Eden’s Whales Have Adapted To Polluted Waters with Awesome New Feeding Strategy

If you have been looking for Nemo you’ll be familiar with the amazing prey of the world’s largest sea creature (somewhat swimming!). To be fair, as a whale, you hard pressed to find items bigger than you do so they choose to gorge on the bitesize snacks.

 Some feed on krill and plankton, others feed on fish and depending on their diet, these animals have evolved to contain teeth or blades that can filter out tiny organisms from seawater.

An episode of David Attenborough’s new BBC series, A Perfect Planet, last week showed a bizarre and innovative new feeding technique employed by the whales of Eden in the Gulf of Thailand for the first time. Pollution from the ground has begun to suffocate the water here and it has driven fish species to surfaces where the concentration of oxygen is naturally higher.

Eden’s Whales

Eden’s whales (Balenopet’s Adeni adeni) lunge eats to find these fish, but they have to swallow large amounts of water to catch prey, and try very hard when the numbers are low. Feeling tired, trying actively run lunch, they opted for an alternative method called trap feeding that leaves heavy lifting in its prey.

By opening their mouths to the surface like a giant basketball hoop, whales can make fish jump in the air and directly into their mouths. During the making of the program, the team observed lone whales practiced by even mothers and calves, which were helpful in swimming around and showing fear of throwing more fish in more empty mouths.

Surprisingly, birds can even catch fish from inside the whale’s mouth and earn cash at eating events. This is a fair deal for the oxygen-starved fish but is just one example of how wildlife can learn to cope with ethno-driven changes in the environment.

An incredible example of wildlife videography but shooting co-producers such as Daniel Rasmussen told IFLScience that it was far from a simple sequel to the film. Even finding the animals to found to be malicious is complicated because drones and whales were difficult to detect using sensitivities because they could not use fast boats.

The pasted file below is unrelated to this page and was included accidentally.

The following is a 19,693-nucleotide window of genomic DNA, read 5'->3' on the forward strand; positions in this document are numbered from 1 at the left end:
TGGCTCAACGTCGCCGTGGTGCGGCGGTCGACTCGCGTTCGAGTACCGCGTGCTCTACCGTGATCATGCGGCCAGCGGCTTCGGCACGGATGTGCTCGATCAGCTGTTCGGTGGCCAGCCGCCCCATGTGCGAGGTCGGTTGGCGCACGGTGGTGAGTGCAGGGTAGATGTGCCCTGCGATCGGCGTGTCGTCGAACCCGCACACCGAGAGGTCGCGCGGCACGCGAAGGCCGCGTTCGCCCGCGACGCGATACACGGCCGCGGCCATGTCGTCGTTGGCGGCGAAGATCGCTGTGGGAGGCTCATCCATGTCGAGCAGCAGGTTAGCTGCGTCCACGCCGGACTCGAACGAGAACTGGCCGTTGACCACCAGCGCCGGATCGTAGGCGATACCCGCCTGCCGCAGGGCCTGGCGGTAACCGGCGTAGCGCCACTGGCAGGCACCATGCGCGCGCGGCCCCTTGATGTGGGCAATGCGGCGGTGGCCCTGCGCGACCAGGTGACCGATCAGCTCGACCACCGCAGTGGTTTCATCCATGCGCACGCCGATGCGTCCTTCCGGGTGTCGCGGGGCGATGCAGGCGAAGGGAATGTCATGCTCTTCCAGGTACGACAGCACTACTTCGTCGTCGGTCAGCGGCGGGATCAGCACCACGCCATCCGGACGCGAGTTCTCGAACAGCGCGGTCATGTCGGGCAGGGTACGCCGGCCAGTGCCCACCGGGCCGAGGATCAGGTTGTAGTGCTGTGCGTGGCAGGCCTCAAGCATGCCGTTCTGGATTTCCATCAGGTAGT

Rasmussen said, “We found a curse on a very slow boat that made the whales look even impossible, and when you looked at their distance, you could straighten your direction and lie down for two hours before you got there, and yet they inevitably left.” Although the frustration kit piece was a conscious choice, he explained, most modern boats would cause too many diners to eat tired food in the water and scare the whales they were tracking.

Equipped with an older, more traditional Thai boat that was exhausted in the wind, the team’s progress was slow and under the deck it was whisper-quiet, a terrible noise for those at the top. For example, despite working on two 3-week shoots for more than 2 years, the team saw a few dining events suitable for filming.

Reports from members of A Perfect Planet’s huge production team certainly give an idea of ​​the problems wildlife filmmakers have faced, including this minimal account of Matt Aeberhard who dealt with Natron Lake Soda Flat to make a flamingosfilm. However, it seems all forgiven of the natural world when you finally land that perfect shot – even if your means of celebration is limited.

Rasmussen said, “We were incredibly thrilled to be able to eat Thai food on this trip, but one day we realized that we were given the same food for breakfast as we had for breakfast.” 

“The next day was a repetition, and the next day, and so it continued. In three weeks we had just seen a whale, could not talk to each other because the boat was so loud, and none of us wanted to eat anymore. Therefore, when we finally filmed a successful trap feeding moment it was overwhelming and we just celebrated as the only way, having lunch. “